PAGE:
It was a pleasure to meet the two new managers, Andy and Dee, at The Roundabout Hotel and, after a pleasant lunch, the ladies were ready for some local history - right on their doorsteps.
The invited Speaker for the day was none other than Lady Emma Barnard, Chatelaine of Parham House and home to her two sons and husband since 1994.
The history of Parham is impressive and from the time of the Dissolution of the Monasteries in Henry VIII’s reign, when Parham belonged to the Abbey of Westminster, it has only been home to three families.
Parham was then granted by Henry VIII to a London mercer called Robert Palmer who was intent on improving the rundown building and so invited his two year old grandson Thomas to lay the foundation stone in 1577 and, because he was the youngest member of the family, it was considered to be lucky.
There was an additional royal connection as Thomas’s mother Elizabeth was god-daughter to Queen Elizabeth 1st and it is believed that there were royal visits to Parham.
In 1601 Parham was sold to Sir Thomas Bysshopp and it remained in his family for some 320 years and then in 1922 the estate was transferred to Clive and Alicia Pearson - Lady Emma’s great grandparents - and has been in her family ever since.
Parham is one of the country’s finest Elizabethan houses, complete with Great Hall and Long Gallery and from the illustrations, which Emma showed us during her talk, its tranquility and timeless beauty have changed little over the centuries.
However the Pearsons initially found it in a dilapidated state with no water, electricity, proper drains and all original panelling heavily painted.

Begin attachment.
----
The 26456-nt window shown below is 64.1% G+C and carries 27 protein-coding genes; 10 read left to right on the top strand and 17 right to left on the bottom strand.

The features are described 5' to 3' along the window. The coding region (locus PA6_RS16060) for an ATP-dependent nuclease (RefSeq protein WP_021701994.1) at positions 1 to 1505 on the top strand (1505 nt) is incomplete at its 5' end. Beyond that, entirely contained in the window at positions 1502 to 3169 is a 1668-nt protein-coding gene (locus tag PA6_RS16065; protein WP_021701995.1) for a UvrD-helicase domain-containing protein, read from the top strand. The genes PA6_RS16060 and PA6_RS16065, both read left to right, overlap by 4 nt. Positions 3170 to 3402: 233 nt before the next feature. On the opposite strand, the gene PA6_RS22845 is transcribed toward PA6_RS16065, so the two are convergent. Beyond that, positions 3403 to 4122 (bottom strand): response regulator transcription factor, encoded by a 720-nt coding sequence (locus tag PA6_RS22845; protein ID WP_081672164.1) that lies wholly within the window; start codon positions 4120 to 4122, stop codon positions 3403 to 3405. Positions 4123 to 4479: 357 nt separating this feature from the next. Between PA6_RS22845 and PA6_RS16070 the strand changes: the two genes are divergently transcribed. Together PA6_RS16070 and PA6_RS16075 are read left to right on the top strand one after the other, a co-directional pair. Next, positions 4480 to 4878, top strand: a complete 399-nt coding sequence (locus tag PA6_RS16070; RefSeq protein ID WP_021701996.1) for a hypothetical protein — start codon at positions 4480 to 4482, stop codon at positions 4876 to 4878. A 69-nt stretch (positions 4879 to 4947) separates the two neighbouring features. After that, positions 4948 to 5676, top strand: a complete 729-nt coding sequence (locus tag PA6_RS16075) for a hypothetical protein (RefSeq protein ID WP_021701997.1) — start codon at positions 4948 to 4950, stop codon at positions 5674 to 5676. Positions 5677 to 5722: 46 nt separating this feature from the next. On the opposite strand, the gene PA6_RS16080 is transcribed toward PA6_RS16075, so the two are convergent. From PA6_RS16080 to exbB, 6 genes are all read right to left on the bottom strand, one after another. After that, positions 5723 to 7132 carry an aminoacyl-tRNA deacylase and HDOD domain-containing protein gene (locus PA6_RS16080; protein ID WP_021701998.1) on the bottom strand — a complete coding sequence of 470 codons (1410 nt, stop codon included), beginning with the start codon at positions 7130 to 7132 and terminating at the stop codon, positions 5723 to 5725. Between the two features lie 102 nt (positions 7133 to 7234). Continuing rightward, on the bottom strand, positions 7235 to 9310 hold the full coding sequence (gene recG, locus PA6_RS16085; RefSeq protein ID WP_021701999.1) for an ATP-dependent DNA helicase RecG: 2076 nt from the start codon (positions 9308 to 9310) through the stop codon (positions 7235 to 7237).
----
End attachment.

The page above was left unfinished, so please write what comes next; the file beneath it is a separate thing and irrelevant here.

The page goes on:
So they employed the architect Victor Heal to carry out major repair and conservation during the 1920s and 1930s. All repairs used traditional methods of craftsmanship and no expense was spared on achieving high standards and authenticity with a view to posterity which holds true today.
During the outbreak of war in 1939 Parham was home to 30 evacuee children from Peckham and in 1942 these children were rehoused in Storrington when Parham became the middle of The South Downs Training Area and accommodation was requisitioned for billeting Canadian officers.
In 1948 the Pearsons opened their doors to visitors and this is still enjoyed by so many people today. When Emma’s great aunt Veronica Tritton died in 1993 the charitable trust, set up to preserve the house in perpetuity, invited her to move in and hold it for the next generation.
We appreciated hearing about this beautiful, quirky, historic house and its history and inhabitants. Barbara Yarrow thanked Emma for her wonderful and intriguing insight into Parham and how marvellous it must be to continue this legacy for future generations. We were assured that there were no ghosts but did remember that the 1995 film Haunted had been filmed extensively at Parham.
Our next meeting is scheduled for Nov 3rd when Alyson Heath will talk to us about Education - we look forward to meeting her.
Contributed by Russ Fry, Fryern Ladies Probus Club
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